“We’re trying to promote a positive image,” says New York Bird Club founder Anna Dove….“There’s such negativity for no reason. They’re harmless, defenseless. They can’t attack; their beak is very soft.”
It’s great that these disease-carrying merde machines that crowd out other bird species are having their day in the sun. I would like to submit a few more unsung heroes that I believe deserve to be honored.
The Asian longhorned beetle immigrated from China in cargo containers and feeds on maples and elms in New York City, helping us reduce our bothersome tree population since the only remedy is to chop an infested tree down.
Then there’s the Chinese emerald ash borer that’s helped rid us of over six million ash trees in the Midwest. To paraphrase Springsteen (or Edwin Starr, if you’re a purist), “Trees—what are they good for?”
Possibly the most overachieving of these heroes is a plant. Kudzu came here from Japan in 1876 as a decorative plant. It grows an amazing one foot per day, smothering native plants and killing trees with its vines. Like something out of the X-Files, it has taken over many southern states and is on its way north. Then we can have National Kudzu Day when it’s overgrown everything else in Central Park. Hey, at least it won’t hurt our precious pigeons.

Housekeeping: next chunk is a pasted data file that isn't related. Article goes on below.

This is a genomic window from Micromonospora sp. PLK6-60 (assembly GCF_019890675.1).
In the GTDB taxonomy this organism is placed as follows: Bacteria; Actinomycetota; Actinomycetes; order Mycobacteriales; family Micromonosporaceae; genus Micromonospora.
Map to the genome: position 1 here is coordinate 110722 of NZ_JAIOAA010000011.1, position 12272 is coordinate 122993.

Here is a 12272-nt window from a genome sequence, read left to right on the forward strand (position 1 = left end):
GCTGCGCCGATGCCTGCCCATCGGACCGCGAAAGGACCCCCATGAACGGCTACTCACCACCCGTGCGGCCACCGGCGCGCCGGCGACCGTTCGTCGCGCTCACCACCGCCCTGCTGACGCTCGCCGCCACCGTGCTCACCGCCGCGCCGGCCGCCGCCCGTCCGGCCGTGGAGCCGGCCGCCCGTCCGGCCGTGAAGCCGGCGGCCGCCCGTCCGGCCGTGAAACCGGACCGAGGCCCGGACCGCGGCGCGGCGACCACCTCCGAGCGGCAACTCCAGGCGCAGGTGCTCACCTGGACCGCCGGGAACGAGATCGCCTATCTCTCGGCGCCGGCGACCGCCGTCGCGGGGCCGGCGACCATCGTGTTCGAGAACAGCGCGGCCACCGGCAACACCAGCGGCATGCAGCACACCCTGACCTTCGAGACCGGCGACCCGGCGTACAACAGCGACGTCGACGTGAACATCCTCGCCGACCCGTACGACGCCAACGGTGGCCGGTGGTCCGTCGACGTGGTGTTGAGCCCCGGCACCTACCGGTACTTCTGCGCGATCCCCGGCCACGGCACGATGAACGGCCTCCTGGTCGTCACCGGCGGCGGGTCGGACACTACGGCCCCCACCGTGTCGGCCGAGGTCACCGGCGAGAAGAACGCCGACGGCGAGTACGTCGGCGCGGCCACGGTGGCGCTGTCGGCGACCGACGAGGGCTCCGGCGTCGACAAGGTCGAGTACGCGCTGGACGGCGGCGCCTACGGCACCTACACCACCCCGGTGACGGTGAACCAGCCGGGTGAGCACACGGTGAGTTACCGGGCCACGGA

Getting back to the invasive species at hand:
Kids will learn cool pigeon facts…as they nibble on pigeon-shape cookies, view pigeon-inspired children’s art, and take part in a candlelight prayer service. (Dove worries there might not even be urban pigeons in five years.)
Hey, here’s a cool pigeon fact. They eat meat. I remember one munching on my KFC like some happy cannibal reenactment on the Discovery Channel.
Meanwhile, she urges all New York families to “carry a bit of bread crumbs in your bag, a few seeds to show kindness and respect. The pigeon isn’t a threat or an enemy. It goes along with quality of life to show kindness and compassion to all living things.” That’s a lovely lesson for the children.
Yes, littering—what a great lesson. Here’s another one. Have your kids wait until after dark to see who feasts on the castoff pigeon cookie crumbs and detritus you’ve left in your thoughtless wake. That’s right, folks: our friend the Norway rat. He lives on unintentional handouts like those yummy crumbs dropped from the pudgy little fingers of adorable children who want to feed the pretty birdies.
But let us not forget what is perhaps the greatest lesson of all. Make sure your kids toss those crumbs right next to the feet of a homeless man. This is a great way to teach your children about irony. He might’ve enjoyed that pastry you crumbled up before you came to the park. He’d definitely drop some crumbs around him to feed the pigeons. You know, those homeless have no manners.
And the Circle of Life continues.